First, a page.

scores.append(model.score(train[cv_idx], train_y[cv_idx]))

print("Score: {}".format(np.mean(scores)))

This pipeline has what I think of as a linear shape. The data flows straight through each step, until it reaches the classifier.

Simple scikit-learn Pipeline

FeatureUnions

Like I said before, I usually want to extract more features, and that means parallel processes that need to be performed with the data before putting the results together. Using a FeatureUnion, you can model these parallel processes, which are often Pipelines themselves:

pipeline = Pipeline([
  ('extract_essays', EssayExractor()),
  ('features', FeatureUnion([
    ('ngram_tf_idf', Pipeline([
      ('counts', CountVectorizer()),
      ('tf_idf', TfidfTransformer())
    ])),
    ('essay_length', LengthTransformer()),
    ('misspellings', MispellingCountTransformer())
  ])),
  ('classifier', MultinomialNB())
])

This example feeds the output of the extract_essays step into each of the ngram_tf_idf, essay_length, and misspellings steps and concatenates their outputs (along axis 1) before feeding it into the classifier.

scikit-learn Pipeline with a FeatureUnion

Usually, I end up with several layers of nested Pipelines and FeatureUnions. For example, here's a crazy Pipeline I pulled from a project I am currently working on:

pipeline = Pipeline([
    ('features', FeatureUnion([
        ('continuous', Pipeline([
            ('extract', ColumnExtractor(CONTINUOUS_FIELDS)),
            ('scale', Normalizer())
        ])),
        ('factors', Pipeline([
            ('extract', ColumnExtractor(FACTOR_FIELDS)),
            ('one_hot', OneHotEncoder(n_values=5)),
            ('to_dense', DenseTransformer())
        ])),
        ('weekday', Pipeline([
            ('extract', DayOfWeekTransformer()),
            ('one_hot', OneHotEncoder()),
            ('to_dense', DenseTransformer())
        ])),
        ('hour_of_day', HourOfDayTransformer()),
        ('month', Pipeline([
            ('extract', ColumnExtractor(['datetime'])),
            ('to_month', DateTransformer()),
            ('one_hot', OneHotEncoder()),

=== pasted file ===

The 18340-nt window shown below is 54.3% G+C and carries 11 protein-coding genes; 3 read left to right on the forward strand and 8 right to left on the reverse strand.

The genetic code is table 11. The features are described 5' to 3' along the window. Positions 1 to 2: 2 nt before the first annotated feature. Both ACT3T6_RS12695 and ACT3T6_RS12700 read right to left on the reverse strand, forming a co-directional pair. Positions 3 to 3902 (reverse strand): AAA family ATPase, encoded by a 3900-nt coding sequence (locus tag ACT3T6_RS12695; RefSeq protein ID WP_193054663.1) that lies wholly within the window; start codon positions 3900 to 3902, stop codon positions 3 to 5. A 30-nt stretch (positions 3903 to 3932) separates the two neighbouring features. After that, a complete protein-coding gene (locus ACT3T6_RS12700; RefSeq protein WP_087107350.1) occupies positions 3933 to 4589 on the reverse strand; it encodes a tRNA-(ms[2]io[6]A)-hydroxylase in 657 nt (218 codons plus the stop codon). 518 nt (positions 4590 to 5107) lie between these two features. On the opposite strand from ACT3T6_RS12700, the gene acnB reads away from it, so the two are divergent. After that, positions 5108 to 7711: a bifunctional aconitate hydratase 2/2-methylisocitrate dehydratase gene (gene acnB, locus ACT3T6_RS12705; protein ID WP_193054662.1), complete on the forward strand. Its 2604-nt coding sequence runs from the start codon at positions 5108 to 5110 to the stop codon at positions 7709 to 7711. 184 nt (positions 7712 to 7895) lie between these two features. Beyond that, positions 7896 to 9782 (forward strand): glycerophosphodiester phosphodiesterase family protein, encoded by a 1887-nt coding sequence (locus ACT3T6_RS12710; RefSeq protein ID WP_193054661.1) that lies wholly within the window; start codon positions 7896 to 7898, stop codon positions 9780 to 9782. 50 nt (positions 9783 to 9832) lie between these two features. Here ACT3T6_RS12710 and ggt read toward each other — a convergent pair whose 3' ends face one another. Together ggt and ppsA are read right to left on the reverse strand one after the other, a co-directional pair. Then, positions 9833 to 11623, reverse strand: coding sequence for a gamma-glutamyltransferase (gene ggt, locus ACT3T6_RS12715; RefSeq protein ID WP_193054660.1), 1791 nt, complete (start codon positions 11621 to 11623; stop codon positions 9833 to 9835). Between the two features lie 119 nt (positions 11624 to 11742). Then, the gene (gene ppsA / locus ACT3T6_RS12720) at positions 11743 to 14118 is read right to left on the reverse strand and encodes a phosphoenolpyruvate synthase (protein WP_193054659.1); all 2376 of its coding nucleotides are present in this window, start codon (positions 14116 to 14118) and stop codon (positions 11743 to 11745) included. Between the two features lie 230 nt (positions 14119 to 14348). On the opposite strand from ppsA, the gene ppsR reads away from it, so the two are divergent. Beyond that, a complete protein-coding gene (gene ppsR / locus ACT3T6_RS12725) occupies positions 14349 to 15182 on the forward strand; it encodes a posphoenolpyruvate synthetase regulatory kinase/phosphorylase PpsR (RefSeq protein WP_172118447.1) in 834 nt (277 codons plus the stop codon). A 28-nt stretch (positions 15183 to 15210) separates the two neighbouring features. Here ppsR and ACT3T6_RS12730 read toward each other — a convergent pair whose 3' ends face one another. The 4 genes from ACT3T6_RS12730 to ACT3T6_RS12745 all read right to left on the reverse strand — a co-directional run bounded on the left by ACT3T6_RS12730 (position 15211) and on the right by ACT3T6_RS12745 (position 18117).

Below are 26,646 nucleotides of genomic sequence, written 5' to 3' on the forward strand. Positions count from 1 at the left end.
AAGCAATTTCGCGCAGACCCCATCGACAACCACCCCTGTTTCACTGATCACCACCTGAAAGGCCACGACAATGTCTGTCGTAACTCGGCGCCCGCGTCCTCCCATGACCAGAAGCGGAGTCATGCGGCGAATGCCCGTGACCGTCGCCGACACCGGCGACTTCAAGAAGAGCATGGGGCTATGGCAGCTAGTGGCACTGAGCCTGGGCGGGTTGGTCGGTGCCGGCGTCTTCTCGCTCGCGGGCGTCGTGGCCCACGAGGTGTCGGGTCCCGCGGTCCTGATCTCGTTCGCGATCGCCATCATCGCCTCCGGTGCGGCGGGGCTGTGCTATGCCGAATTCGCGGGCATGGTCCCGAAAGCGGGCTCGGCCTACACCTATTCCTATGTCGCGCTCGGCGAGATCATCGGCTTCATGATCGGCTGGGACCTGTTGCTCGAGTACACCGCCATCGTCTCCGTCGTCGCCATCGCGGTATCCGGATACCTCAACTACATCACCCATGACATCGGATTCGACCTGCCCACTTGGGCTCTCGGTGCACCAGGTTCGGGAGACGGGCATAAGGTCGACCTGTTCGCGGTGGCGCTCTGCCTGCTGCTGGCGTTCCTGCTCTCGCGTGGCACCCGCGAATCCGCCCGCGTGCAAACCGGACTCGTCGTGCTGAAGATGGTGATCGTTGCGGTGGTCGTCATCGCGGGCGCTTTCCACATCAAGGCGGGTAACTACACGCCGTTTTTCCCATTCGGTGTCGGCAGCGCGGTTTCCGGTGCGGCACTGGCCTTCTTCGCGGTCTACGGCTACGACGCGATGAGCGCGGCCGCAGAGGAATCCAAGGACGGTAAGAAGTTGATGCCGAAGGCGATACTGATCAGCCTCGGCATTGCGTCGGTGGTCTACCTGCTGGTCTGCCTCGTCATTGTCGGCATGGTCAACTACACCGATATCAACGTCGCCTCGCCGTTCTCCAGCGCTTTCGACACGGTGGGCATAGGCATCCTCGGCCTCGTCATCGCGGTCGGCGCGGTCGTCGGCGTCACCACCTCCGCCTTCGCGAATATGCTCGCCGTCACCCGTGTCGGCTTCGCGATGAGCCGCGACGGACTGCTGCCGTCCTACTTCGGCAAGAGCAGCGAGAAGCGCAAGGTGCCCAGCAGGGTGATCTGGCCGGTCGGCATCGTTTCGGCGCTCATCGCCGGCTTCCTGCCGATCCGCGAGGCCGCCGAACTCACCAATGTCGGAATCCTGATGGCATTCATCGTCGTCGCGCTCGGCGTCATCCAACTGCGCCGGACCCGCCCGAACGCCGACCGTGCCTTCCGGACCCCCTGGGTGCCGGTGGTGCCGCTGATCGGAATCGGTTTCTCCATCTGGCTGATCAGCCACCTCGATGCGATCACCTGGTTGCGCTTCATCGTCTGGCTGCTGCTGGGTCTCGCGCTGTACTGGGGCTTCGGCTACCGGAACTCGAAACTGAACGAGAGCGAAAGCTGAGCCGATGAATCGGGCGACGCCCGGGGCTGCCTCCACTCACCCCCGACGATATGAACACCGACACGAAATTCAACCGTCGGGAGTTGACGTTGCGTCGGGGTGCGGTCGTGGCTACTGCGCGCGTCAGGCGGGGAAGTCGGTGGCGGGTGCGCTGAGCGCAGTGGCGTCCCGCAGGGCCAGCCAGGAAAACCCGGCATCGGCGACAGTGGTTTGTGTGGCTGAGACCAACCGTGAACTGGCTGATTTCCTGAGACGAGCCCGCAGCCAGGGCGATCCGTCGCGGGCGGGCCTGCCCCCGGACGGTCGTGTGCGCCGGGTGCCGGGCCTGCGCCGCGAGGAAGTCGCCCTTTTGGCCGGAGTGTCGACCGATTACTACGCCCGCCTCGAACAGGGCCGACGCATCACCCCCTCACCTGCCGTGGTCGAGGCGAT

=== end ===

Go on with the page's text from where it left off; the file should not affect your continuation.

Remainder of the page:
('to_dense', DenseTransformer())
        ])),
        ('growth', Pipeline([
            ('datetime', ColumnExtractor(['datetime'])),
            ('to_numeric', MatrixConversion(int)),
            ('regression', ModelTransformer(LinearRegression()))
        ]))
    ])),
    ('estimators', FeatureUnion([
        ('knn', ModelTransformer(KNeighborsRegressor(n_neighbors=5))),
        ('gbr', ModelTransformer(GradientBoostingRegressor())),
        ('dtr', ModelTransformer(DecisionTreeRegressor())),
        ('etr', ModelTransformer(ExtraTreesRegressor())),
        ('rfr', ModelTransformer(RandomForestRegressor())),
        ('par', ModelTransformer(PassiveAggressiveRegressor())),
        ('en', ModelTransformer(ElasticNet())),
        ('cluster', ModelTransformer(KMeans(n_clusters=2)))
    ])),
    ('estimator', KNeighborsRegressor())
])

Custom Transformers

Many of the steps in the previous examples include transformers that don't come with scikit-learn. The ColumnExtractor, DenseTransformer, and ModelTransformer, to name a few, are all custom transformers that I wrote. A transformer is just an object that responds to fit, transform, and fit_transform. This includes built-in transformers (like MinMaxScaler), Pipelines, FeatureUnions, and of course, plain old Python objects that implement those methods. Inheriting from TransformerMixin is not required, but helps to communicate intent, and gets you fit_transform for free.